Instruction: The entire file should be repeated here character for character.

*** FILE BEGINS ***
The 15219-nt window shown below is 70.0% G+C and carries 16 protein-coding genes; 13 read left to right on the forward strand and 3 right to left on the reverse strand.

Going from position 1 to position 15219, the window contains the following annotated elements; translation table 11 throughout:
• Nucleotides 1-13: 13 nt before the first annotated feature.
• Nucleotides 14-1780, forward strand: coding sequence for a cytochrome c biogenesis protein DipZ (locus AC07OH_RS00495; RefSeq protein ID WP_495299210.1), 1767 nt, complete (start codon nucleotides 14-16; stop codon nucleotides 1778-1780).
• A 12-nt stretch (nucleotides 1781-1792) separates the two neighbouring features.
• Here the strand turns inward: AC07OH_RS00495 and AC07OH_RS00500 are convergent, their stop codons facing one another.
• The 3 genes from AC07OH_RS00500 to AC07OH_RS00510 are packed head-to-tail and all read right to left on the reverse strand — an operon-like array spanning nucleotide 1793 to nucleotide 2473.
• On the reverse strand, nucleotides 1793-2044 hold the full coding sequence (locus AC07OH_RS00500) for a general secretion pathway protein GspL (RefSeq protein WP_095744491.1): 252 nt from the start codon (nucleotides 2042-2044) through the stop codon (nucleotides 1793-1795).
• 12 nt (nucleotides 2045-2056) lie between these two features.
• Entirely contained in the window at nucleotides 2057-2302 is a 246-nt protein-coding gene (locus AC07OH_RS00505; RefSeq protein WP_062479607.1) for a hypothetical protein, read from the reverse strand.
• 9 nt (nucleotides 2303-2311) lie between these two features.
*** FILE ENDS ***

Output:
The 15219-nt window shown below is 70.0% G+C and carries 16 protein-coding genes; 13 read left to right on the forward strand and 3 right to left on the reverse strand.

Going from position 1 to position 15219, the window contains the following annotated elements; translation table 11 throughout:
• Nucleotides 1-13: 13 nt before the first annotated feature.
• Nucleotides 14-1780, forward strand: coding sequence for a cytochrome c biogenesis protein DipZ (locus AC07OH_RS00495; RefSeq protein ID WP_495299210.1), 1767 nt, complete (start codon nucleotides 14-16; stop codon nucleotides 1778-1780).
• A 12-nt stretch (nucleotides 1781-1792) separates the two neighbouring features.
• Here the strand turns inward: AC07OH_RS00495 and AC07OH_RS00500 are convergent, their stop codons facing one another.
• The 3 genes from AC07OH_RS00500 to AC07OH_RS00510 are packed head-to-tail and all read right to left on the reverse strand — an operon-like array spanning nucleotide 1793 to nucleotide 2473.
• On the reverse strand, nucleotides 1793-2044 hold the full coding sequence (locus AC07OH_RS00500) for a general secretion pathway protein GspL (RefSeq protein WP_095744491.1): 252 nt from the start codon (nucleotides 2042-2044) through the stop codon (nucleotides 1793-1795).
• 12 nt (nucleotides 2045-2056) lie between these two features.
• Entirely contained in the window at nucleotides 2057-2302 is a 246-nt protein-coding gene (locus AC07OH_RS00505; RefSeq protein WP_062479607.1) for a hypothetical protein, read from the reverse strand.
• 9 nt (nucleotides 2303-2311) lie between these two features.